If one is in complete darkness, what is the minimum optical power that the eye can "see" (let's say in 500-600 nm range). I found that for 510 nm, 90 photons can be detected ...
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565 views

3D movie glasses making white light look red and blue

While waiting for a 3D movie to start, I was playing with the glasses they give you. I understand each lens has different polarized filters, so the left and right superimposed images on the screen go ...
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Efficiencies of Coupling Light into a Fiber

I am in AMO Physics and work a lot with optics. I just wanted to get an idea of what coupling efficiencies one "should" get in a "reasonable time"* by coupling light into a fiber using different ...
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What is the specific meaning of “Fourier frequency” (as opposed to simply “frequency”)?

I've noticed that many journal articles (in optics) use the phrase "Fourier frequency" to describe, well, the frequency of something. Google scholar search for "Fourier frequency". Example: ...
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560 views

Mirror “roughness”

In optics one of "diffraction-limited" criteria is wavefront tolerance: a textbook example is is optical system with 1/4 wavelength limits producing image of a point source with 68% of the energy ...
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How would you design an experiment to grok optical phenomena?

I've been toying with the idea of making a 3D scanner that uses an IR distance sensor to find position vectors of an object in space and then translates that into a 3D computer model. One of the ...
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54 views

Diffraction Pattern when not perpendicular

In single slit diffraction, we always assume that our waves are perpendicularly aimed towards the slit. But what if we aimed our waves with different angles ( for example 60 deg)? If we send the ...
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263 views

Options to correct rectangular laser beam profile?

We recently switched to a 405 nm laser diode which has a terrible beam profile -- it is a well-defined rectangle with an aspect ratio of about 10:1. The image below shows the collimated beam which ...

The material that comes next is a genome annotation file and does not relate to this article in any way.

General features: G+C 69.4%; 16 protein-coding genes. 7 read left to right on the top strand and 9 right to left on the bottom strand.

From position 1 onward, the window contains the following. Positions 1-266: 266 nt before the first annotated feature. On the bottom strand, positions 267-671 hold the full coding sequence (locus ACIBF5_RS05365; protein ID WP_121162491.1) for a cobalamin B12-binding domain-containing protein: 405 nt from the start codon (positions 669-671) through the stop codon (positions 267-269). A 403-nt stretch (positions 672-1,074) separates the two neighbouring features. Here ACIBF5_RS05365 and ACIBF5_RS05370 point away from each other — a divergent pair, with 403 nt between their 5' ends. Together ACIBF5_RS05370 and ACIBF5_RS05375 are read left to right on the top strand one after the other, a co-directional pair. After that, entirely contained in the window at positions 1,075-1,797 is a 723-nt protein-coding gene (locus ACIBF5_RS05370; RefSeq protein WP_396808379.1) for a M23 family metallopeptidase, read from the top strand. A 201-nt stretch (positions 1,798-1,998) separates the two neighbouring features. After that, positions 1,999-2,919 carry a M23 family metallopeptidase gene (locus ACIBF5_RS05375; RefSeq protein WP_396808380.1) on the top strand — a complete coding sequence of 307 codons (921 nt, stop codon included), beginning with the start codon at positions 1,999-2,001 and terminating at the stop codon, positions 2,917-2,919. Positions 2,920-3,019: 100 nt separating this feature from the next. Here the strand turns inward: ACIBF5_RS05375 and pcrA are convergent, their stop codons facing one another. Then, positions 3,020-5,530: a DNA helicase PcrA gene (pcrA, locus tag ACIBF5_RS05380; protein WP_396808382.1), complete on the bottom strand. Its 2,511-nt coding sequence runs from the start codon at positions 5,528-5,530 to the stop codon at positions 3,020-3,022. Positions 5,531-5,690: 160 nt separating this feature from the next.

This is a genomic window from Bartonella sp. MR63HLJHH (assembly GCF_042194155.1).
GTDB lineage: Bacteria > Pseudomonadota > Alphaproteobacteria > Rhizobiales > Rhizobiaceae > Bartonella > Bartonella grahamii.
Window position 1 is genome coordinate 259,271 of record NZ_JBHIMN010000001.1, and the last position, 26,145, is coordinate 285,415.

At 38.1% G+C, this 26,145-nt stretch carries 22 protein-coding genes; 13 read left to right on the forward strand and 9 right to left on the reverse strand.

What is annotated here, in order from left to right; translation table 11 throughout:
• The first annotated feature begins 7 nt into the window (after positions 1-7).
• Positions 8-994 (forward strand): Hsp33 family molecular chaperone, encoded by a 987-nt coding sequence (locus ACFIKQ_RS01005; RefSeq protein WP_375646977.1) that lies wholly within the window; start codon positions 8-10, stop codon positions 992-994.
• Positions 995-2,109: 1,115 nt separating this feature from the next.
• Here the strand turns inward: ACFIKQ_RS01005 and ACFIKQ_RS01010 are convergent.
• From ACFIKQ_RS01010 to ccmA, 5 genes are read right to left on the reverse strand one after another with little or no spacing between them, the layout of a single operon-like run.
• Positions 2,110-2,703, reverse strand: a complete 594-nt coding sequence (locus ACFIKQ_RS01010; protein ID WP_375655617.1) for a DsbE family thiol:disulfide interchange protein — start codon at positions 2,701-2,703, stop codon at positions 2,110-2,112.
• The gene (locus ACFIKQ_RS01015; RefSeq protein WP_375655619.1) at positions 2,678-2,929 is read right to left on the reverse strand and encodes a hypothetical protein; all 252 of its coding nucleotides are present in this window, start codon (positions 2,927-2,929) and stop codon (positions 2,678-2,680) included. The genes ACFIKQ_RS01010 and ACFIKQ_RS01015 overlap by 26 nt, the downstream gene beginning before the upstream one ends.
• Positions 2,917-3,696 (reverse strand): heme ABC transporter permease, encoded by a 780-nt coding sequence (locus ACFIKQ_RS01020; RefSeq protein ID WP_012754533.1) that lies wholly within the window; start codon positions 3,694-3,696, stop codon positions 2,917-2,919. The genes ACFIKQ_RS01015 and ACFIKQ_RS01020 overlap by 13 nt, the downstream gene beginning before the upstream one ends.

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Optical mode leakage through a layer of gold

The geometry of my semiconductor device is given below. The blue regions are gold, the grey ones - gallium arsenide (n-doped to $2.9 \times 10^{15} \mathrm{cm^{-3}}$). The dimensions are μm, i.e. it ...
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284 views

Is my simulation result for unpolarized light correct?

This is a follow-up of this question. After that, I picked up some knowledge of FDTD (an algorithm for solving Maxwell's equations) and simulated following scene: Pic 1 As the picture shows, a ...
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Optical absorption — what are the common ranges and mechanisms?

So let's say you do some reflection/transmission spectroscopy of a material. It's clear that it's absorbing in some range. What would be your first step in identifying the source of the absorption? ...
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355 views

Is this a Fata Morgana?

I took this photo. Above the horizon there is a thick layer that looks like a cloud, but it surely isn't. Is this a Fata Morgana? What do you think? EDIT: I think the more appropriate name is ...
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936 views

What's the physical significance of using fourier transform for diffraction?

I am studying some basic idea of diffraction and there mention in far field, the diffraction pattern could be understood by Fourier transform. But I just don't understand what's the physical fact for ...
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725 views

Physical explanation for why total internal reflection occurs

I have been trying to understand total internal reflection (and have read several posts on this site already). Mathematically, I feel that I understand how the evanescent wave decays exponentially as ...
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520 views

Photon statistics of an incandescent light source

We usually calibrate the cameras on our microscopes by capturing 20 images of a blurry (not sharp) fluorescent particle. For each pixel in this stack of 20 images we calculate the intensity variance. ...
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Long, blurry reflections in wet road [duplicate]

When driving on a wet highway at night, any surface emitting or reflecting light will have a reflection right under it that is blurry and seems to stretch to infinity. This is not exactly what I am ...
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346 views

Output of a beamsplitter with photon number (Fock) state inputs

Given a beamsplitter drawn below, where $\hat{a}$ and $\hat{b}$ are input modal annihilation operators, transmissivity is $\tau\in[0,1]$, and output modal annihilation operators are ...